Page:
Journalists across the country are assessing the fallout a week after a North Carolina jury awarded nearly $6 million in libel verdicts against The Raleigh News & Observer and one of its reporters.
The case seems to provide more evidence that the growing unpopularity of media may translate into less-sympathetic jury pools when news organizations face lawsuits. Adding to worries among newsroom leaders are the ways outsiders, including jurors on the N&O case, interpret internal communications among reporters, sources, and editors.
The N&O is also the latest to find out how willing juries can be to award large damages when they believe a journalist has done someone wrong–in this case concluding the paper and reporter Mandy Locke libeled a state firearms investigator who was the subject of a story for an award-winning 2010 N&O investigation called “Agents’ Secrets.”
In North Carolina, the paper’s troubles didn’t end last Wednesday on the final day of a three-week trial, in which the jury awarded the plaintiff $1.5 million. The following day, the jury came back with a second verdict against Locke and her McClatchy-owned employer: A jaw-dropping $7.5 million in punitive damages–a figure so high it exceeded North Carolina’s cap on such punishments. Because of state limits, the total hit to the paper will be nearly $6 million if the verdict stands up on appeal.
The dual verdicts had those involved in First Amendment issues and investigative journalism watching closely, but the news hasn’t received much coverage outside Raleigh. The multi-million dollar judgements come at a time of cutbacks for the N&O, but also as the newspaper’s commitment to accountability journalism is featured prominently in a new book on investigative reporting by a Stanford professor.
What’s more, some of the courtroom action has journalists thinking twice about how they correspond with sources and editors before a story is published.
First the background: An agent with the State Bureau of Investigation named Beth Desmond, 51, sued the paper in 2012, claiming it libeled her in a 2010 front-page story that was part of an investigative series about questionable practices at the SBI. The paper has stood by its reporting.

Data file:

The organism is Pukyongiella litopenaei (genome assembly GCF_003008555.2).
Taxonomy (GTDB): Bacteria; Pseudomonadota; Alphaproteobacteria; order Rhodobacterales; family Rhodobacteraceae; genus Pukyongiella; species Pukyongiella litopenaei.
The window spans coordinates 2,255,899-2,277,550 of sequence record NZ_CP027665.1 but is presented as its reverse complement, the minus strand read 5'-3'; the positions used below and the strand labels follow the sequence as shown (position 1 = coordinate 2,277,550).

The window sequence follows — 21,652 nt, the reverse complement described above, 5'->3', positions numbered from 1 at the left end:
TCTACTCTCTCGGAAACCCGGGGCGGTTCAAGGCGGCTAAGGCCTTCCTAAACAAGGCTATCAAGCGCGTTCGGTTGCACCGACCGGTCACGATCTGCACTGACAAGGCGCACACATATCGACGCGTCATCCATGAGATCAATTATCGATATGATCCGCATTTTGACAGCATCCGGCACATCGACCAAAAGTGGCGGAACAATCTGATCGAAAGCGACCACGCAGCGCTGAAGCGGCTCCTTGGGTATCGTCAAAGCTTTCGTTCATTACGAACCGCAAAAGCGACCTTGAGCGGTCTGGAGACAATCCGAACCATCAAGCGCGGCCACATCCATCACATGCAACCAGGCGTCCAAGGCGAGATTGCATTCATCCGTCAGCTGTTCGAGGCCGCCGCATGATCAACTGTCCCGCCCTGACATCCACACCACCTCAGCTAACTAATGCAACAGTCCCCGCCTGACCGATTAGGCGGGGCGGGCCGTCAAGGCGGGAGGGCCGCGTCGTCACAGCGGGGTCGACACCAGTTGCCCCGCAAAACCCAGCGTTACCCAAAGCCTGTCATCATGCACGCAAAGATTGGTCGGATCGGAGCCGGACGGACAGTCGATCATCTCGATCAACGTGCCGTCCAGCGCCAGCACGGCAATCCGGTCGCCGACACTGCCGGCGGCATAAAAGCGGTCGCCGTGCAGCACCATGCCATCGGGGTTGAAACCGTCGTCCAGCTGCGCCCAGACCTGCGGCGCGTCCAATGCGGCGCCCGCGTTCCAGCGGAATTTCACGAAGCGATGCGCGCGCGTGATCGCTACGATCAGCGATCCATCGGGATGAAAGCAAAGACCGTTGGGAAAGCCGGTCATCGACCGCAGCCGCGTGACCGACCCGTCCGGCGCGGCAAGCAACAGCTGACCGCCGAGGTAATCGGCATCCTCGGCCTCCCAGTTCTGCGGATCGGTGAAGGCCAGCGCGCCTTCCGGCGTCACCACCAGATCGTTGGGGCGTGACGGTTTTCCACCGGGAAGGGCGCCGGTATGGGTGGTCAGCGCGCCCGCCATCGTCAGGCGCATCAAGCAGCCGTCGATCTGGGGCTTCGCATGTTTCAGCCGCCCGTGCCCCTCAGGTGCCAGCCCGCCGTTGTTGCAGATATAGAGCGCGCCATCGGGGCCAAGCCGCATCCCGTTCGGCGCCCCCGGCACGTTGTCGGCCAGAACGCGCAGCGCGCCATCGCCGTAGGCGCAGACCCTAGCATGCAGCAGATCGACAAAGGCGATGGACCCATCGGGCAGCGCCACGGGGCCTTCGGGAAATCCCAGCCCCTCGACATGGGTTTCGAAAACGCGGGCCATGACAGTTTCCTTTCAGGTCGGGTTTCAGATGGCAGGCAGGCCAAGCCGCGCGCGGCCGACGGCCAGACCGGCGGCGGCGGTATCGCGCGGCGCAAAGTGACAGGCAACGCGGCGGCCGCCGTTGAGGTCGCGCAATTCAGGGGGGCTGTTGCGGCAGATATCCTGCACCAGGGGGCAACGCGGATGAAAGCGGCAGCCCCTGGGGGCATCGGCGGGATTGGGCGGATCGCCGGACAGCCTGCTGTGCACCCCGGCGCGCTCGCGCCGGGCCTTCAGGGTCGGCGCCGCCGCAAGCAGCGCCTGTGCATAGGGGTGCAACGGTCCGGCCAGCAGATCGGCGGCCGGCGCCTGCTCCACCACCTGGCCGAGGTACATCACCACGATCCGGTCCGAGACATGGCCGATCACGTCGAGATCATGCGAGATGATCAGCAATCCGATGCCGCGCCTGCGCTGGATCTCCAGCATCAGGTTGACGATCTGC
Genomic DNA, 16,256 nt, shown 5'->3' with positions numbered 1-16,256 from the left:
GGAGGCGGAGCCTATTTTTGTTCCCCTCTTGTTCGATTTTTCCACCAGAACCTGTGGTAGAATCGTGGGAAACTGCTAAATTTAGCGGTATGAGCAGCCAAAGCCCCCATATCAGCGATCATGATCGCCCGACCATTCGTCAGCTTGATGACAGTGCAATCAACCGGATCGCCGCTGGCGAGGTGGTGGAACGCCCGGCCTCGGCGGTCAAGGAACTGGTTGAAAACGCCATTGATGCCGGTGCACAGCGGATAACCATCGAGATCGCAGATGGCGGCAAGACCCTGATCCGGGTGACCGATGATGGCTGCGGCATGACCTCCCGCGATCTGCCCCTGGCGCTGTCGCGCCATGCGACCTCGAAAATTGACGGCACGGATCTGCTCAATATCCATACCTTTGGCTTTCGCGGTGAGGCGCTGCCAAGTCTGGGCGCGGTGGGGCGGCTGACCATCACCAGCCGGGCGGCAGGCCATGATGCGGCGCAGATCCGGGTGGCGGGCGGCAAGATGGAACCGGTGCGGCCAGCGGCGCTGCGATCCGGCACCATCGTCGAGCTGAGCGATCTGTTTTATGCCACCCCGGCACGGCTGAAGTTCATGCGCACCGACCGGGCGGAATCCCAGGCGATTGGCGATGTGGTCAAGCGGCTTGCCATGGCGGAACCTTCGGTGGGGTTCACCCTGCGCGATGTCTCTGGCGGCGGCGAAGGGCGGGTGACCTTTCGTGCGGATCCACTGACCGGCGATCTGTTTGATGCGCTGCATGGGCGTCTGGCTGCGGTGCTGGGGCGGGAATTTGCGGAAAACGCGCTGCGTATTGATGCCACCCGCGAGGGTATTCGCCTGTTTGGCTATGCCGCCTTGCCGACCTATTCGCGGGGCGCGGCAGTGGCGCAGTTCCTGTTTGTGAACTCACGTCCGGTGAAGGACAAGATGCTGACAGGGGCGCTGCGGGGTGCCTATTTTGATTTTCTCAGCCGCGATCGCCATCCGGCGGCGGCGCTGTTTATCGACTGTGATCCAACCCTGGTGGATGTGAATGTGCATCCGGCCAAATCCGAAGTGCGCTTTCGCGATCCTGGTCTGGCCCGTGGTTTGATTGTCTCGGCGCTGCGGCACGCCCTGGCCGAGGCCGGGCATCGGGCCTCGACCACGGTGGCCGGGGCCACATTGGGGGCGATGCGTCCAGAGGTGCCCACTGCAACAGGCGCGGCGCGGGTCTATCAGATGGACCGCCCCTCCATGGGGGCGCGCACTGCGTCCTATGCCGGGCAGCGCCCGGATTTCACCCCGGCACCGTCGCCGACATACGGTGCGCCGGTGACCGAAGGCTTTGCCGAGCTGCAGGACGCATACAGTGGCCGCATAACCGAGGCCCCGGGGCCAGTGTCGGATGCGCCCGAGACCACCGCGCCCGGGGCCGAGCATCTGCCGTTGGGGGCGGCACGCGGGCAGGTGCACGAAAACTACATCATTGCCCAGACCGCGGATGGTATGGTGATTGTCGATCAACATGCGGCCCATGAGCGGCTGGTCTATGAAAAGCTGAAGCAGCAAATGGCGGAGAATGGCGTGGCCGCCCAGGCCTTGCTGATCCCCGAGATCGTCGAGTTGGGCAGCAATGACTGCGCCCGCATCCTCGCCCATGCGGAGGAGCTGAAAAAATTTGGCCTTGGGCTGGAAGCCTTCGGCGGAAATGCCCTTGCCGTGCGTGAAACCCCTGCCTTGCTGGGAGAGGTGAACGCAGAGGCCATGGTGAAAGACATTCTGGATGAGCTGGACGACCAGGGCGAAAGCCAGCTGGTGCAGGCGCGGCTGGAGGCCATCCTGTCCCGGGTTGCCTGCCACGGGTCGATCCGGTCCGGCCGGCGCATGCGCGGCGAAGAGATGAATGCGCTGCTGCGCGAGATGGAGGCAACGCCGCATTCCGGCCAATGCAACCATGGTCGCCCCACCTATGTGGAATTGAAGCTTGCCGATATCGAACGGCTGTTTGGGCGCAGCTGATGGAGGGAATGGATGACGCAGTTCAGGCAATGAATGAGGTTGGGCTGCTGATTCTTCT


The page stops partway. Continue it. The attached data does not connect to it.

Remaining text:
Here’s the nut of the plaintiff’s argument, as reported by the N&O, which carried the most comprehensive coverage of the three-week trial:
At issue in the case are six statements the N&O published in 2010, among them that independent firearms experts questioned whether Desmond knew anything about her field, and also that some suspected she falsified evidence in a 2006 criminal trial to help Pitt County prosecutors win a murder conviction. Desmond is suing the N&O and Locke, and says the Aug. 14, 2010 article triggered events that led to her developing post-traumatic stress disorder.
During the trial, the reporter’s sources testified they were misquoted or taken out of context. Locke testified that her sources, under pressure from the firearms analyst community, are now “distancing themselves” from what they told her for the story. To bolster their case, the plaintiff’s lawyer used notes and electronic correspondence among journalists at the paper, uncovered during the discovery process, and grilled them on the stand about their internal discussions about the story.
From the N&O’s trial coverage:
Assistant features editor Brooke Cain, who was a news researcher in 2010, was asked about her emails with Locke in preparation for the story about Desmond. In a June 2010 email asking Cain to make a public records search, Locke wrote that she had narrowed her focus to a few SBI agents and firearms analysts “that we’re bearing down on.” Also in June, Locke had learned that Desmond had once been a ballet dancer with the Juilliard Dance Ensemble. “Bingo!” Locke wrote to Cain. The researcher responded: “Sounds like an excellent main character for a crime novel.” Locke wrote: “How in the world this woman went from ballet to firearms identification work is beyond me.”
The lawyer also found emails from a then-photographer who had emailed Locke at one point, saying, “Concentrate on writing the best damn piece you’ve ever done … I want you to compel our readers to gather pitchforks and torches.” (The photographer said at trial that he wasn’t talking about the story in question.)
After the verdicts came down, the N&O reported Desmond’s attorney, James Johnson, said he believed internal emails and memos from the newsroom had an impact on the jury, which in the end agreed with the plaintiff, concluding statements published by the N&O were false.